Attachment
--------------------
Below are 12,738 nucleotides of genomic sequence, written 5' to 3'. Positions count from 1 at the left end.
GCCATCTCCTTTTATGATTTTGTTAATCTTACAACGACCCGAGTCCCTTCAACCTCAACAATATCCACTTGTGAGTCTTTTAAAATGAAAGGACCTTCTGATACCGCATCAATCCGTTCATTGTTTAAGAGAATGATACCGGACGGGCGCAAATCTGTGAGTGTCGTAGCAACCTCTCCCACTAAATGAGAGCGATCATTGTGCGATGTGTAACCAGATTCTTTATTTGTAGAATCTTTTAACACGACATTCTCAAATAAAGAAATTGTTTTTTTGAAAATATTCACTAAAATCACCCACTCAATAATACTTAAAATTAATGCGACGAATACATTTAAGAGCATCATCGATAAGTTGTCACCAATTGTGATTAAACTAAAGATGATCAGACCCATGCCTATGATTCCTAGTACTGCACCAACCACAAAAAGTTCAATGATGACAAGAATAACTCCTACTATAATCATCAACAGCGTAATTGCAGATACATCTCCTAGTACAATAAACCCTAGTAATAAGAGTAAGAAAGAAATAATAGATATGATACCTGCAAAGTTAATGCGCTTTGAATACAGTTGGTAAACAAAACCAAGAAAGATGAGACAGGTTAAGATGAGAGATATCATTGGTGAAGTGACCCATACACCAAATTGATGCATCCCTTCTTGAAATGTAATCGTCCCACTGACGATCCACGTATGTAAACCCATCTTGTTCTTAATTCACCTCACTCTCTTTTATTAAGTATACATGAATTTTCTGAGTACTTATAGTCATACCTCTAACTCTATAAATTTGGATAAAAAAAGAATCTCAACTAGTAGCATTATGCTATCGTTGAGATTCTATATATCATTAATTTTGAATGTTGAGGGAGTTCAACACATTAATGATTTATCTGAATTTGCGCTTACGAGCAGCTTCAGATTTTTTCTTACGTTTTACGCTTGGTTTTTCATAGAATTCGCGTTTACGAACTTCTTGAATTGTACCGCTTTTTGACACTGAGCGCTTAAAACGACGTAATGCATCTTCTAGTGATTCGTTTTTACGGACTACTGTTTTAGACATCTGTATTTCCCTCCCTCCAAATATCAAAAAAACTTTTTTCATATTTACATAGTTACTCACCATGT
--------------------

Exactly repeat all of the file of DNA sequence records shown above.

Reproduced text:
Below are 12,738 nucleotides of genomic sequence, written 5' to 3'. Positions count from 1 at the left end.
GCCATCTCCTTTTATGATTTTGTTAATCTTACAACGACCCGAGTCCCTTCAACCTCAACAATATCCACTTGTGAGTCTTTTAAAATGAAAGGACCTTCTGATACCGCATCAATCCGTTCATTGTTTAAGAGAATGATACCGGACGGGCGCAAATCTGTGAGTGTCGTAGCAACCTCTCCCACTAAATGAGAGCGATCATTGTGCGATGTGTAACCAGATTCTTTATTTGTAGAATCTTTTAACACGACATTCTCAAATAAAGAAATTGTTTTTTTGAAAATATTCACTAAAATCACCCACTCAATAATACTTAAAATTAATGCGACGAATACATTTAAGAGCATCATCGATAAGTTGTCACCAATTGTGATTAAACTAAAGATGATCAGACCCATGCCTATGATTCCTAGTACTGCACCAACCACAAAAAGTTCAATGATGACAAGAATAACTCCTACTATAATCATCAACAGCGTAATTGCAGATACATCTCCTAGTACAATAAACCCTAGTAATAAGAGTAAGAAAGAAATAATAGATATGATACCTGCAAAGTTAATGCGCTTTGAATACAGTTGGTAAACAAAACCAAGAAAGATGAGACAGGTTAAGATGAGAGATATCATTGGTGAAGTGACCCATACACCAAATTGATGCATCCCTTCTTGAAATGTAATCGTCCCACTGACGATCCACGTATGTAAACCCATCTTGTTCTTAATTCACCTCACTCTCTTTTATTAAGTATACATGAATTTTCTGAGTACTTATAGTCATACCTCTAACTCTATAAATTTGGATAAAAAAAGAATCTCAACTAGTAGCATTATGCTATCGTTGAGATTCTATATATCATTAATTTTGAATGTTGAGGGAGTTCAACACATTAATGATTTATCTGAATTTGCGCTTACGAGCAGCTTCAGATTTTTTCTTACGTTTTACGCTTGGTTTTTCATAGAATTCGCGTTTACGAACTTCTTGAATTGTACCGCTTTTTGACACTGAGCGCTTAAAACGACGTAATGCATCTTCTAGTGATTCGTTTTTACGGACTACTGTTTTAGACATCTGTATTTCCCTCCCTCCAAATATCAAAAAAACTTTTTTCATATTTACATAGTTACTCACCATGT